WASHINGTON – Rep. Ann Kirkpatrick, D-Flagstaff, announced Tuesday that she is running for Senate, making her an early entrant in what is expected to be a large field and costly campaign to unseat Sen. John McCain.
The announcement gives Arizona Democrats what one analyst called a “pretty credible candidate” for Senate, but it also presents Republicans with a “prime pickup opportunity” for the 1st District seat that Kirkpatrick leaves behind.
Kirkpatrick becomes only the second candidate to formally announce for the seat – the other being McCain, who said in April that he will run for a sixth term in the Senate. But McCain is expected to face challengers in the Republican primary in what analysts predict will be a “very expensive” campaign.
And Kirkpatrick has her work cut out for her, said Jennifer Duffy, a senior editor for the Cook Political Report who specializes in senatorial and gubernatorial races.
“Kirkpatrick has a lot of work to do in terms of getting known outside her district,” Duffy said. “She has survived tough elections in a tough district and that could help her statewide, but that’s not guaranteed.”
That “tough district” is Arizona’s 1st District, which encompasses almost all of eastern Arizona and represents many of the state’s Native American tribes. The district leans Republican, and was carried by 2012 Republican presidential nominee Mitt Romney.
With no Democratic incumbent, the National Republican Congressional Committee is already looking forward to a GOP victory in the 1st District in 2016.
“No matter how they try to spin it, this is a huge setback for House Democrats,” said Zach Hunter, a spokesman for the NRCC. “The 1st District is a prime pickup opportunity for Republicans in 2016.”
The Democratic Congressional Campaign Committee did not immediately return calls seeking comment Tuesday. But Barbara Lubin, a spokeswoman for the Arizona Democratic Party, said Democrats are not about to cede the district.
“We’re going to fight for it,” said Lubin, adding that both state and national party officials are looking at potential candidates to run for Kirkpatrick’s seat.
Kirkpatrick was not available for comment Tuesday, but in her announcement said election to the Senate would just continue the work she’s done in three terms in the House.
“I’m fighting for Arizona every single day,” Kirkpatrick said in her Tuesday announcement. “And I’d be humbled to represent our state in the United States Senate.”
Kirkpatrick was first elected to the House in 2008 but lost her re-election bid to Rep. Paul Gosar, R-Prescott, in 2010. She ran again in 2012 – after Gosar chose to run in a newly drawn 4th District – defeating Republican former state Sen. Jonathan Paton by a margin of 3.6 percent.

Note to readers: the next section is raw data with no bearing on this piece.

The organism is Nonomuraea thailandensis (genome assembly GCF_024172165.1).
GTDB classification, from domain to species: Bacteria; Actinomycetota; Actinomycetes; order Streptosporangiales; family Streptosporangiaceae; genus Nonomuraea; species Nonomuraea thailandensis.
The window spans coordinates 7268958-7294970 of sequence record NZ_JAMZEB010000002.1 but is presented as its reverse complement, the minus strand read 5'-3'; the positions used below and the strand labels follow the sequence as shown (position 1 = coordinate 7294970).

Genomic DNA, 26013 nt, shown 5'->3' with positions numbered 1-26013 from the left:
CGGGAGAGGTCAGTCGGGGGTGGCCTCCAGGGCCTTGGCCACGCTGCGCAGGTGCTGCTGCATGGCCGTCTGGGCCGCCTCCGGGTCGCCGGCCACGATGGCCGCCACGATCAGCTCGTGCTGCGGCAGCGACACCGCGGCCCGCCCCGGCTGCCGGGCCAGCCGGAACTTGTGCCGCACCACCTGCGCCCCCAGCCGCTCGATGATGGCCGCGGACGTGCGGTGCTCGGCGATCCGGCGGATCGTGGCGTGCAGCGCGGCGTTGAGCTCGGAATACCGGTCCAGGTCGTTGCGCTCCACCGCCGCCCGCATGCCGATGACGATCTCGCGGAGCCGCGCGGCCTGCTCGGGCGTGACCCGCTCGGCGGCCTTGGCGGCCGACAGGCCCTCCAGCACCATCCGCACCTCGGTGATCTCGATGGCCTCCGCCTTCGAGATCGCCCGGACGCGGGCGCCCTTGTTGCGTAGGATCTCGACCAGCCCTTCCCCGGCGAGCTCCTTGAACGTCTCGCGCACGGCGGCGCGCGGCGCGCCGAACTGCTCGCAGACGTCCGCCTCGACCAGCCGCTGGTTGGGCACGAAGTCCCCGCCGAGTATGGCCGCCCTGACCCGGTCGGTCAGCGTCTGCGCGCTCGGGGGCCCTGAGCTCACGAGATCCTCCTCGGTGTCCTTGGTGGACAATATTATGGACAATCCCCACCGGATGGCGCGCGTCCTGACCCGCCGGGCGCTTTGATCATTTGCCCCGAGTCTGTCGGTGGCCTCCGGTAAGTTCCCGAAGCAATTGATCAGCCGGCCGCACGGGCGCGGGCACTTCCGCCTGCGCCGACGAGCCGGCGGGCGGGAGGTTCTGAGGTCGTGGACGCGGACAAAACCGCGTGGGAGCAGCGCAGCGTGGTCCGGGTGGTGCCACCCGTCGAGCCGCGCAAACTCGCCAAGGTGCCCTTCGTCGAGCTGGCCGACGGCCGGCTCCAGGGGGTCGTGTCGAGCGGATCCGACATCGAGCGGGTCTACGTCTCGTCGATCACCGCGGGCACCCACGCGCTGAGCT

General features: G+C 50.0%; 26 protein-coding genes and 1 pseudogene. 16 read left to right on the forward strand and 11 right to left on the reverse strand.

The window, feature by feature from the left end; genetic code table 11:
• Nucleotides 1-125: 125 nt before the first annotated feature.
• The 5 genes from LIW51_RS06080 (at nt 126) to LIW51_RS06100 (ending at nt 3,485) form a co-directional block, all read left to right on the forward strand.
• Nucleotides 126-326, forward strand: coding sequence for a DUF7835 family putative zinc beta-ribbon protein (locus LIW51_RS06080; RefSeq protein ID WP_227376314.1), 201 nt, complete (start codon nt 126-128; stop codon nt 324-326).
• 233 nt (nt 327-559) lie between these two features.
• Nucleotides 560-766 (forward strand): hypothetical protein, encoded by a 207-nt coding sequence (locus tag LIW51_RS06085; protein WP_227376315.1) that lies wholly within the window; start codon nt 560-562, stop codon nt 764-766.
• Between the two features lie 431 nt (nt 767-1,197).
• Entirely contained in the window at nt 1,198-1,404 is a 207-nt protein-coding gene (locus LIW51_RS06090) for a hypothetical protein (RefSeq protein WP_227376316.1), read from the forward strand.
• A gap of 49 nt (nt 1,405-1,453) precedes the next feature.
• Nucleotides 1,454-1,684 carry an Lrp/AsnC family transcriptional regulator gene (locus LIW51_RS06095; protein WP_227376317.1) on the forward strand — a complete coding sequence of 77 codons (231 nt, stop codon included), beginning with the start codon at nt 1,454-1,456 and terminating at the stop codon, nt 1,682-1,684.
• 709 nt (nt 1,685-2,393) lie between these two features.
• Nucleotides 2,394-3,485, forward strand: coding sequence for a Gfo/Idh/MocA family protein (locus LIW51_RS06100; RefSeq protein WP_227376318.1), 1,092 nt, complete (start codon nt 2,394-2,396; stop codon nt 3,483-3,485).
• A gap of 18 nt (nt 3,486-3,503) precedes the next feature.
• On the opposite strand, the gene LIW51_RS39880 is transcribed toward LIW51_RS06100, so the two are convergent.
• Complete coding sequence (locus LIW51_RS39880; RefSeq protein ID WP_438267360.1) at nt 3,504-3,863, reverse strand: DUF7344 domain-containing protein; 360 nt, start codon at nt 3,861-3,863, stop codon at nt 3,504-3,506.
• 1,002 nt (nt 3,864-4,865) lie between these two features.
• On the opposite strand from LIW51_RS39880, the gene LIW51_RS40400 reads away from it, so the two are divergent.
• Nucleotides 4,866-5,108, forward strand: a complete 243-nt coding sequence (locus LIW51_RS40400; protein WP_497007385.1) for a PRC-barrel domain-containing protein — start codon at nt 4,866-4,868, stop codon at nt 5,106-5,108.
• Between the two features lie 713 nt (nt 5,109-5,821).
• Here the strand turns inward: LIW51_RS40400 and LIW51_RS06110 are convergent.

Despite being targeted by national Republicans, Kirkpatrick won re-election in 2014 by an even wider margin, winning 52.6 percent of the vote to former Arizona House Speaker Andy Tobin’s 47.4 percent.
For the 2014 race, Kirkpatrick raised more than $3.4 million – nearly double the national average for House campaigns in that election cycle, according to the Center for Responsive Politics.
She had raised more than $313,000 in this election cycle and had $296,000 in cash on hand as of March 31, according to the most recent campaign filings with the Federal Election Commission. McCain had raised $2.1 million and had $3.7 million in the bank in the same period, according to the FEC.
In Kirkpatrick, McCain will be facing what Duffy calls a “stronger candidate than he’s faced in the past couple of elections.” But Kyle Kondik, managing editor of Sabato’s Crystal Ball at the University of Virginia’s Center for Politics, notes that McCain has the advantage of being the incumbent.
“The good thing for McCain is he shouldn’t have any trouble raising money. He’s certainly a known commodity in Arizona,” Kondik said.
But he also pointed to Kirkpatrick’s win in a district that went for Romney, something he said does not happen very often.
Still, Kondik said, it will be tough for a Democrat to win a statewide race in a mainly conservative state like Arizona. He believes Kirkpatrick’s decision was at least partly driven by a case currently before the Supreme Court.
The court should rule in the next month on Arizona State Legislature v. Arizona Independent Redistricting Commission. Should the court rule in favor of the legislature, the power to draw congressional district boundaries would be taken from the commission and given back to lawmakers.
That could let the legislature redraw Arizona’s 1st District into one Kirkpatrick would “have a hard time winning,” Kondik said.
“Perhaps Kirkpatrick is anticipating a bad decision there and decided to run for Senate,” he said.
But, he added, the announcement “does give Arizona Democrats a pretty credible candidate and a candidate that has won in a district less-Democratic than the nation as a whole.”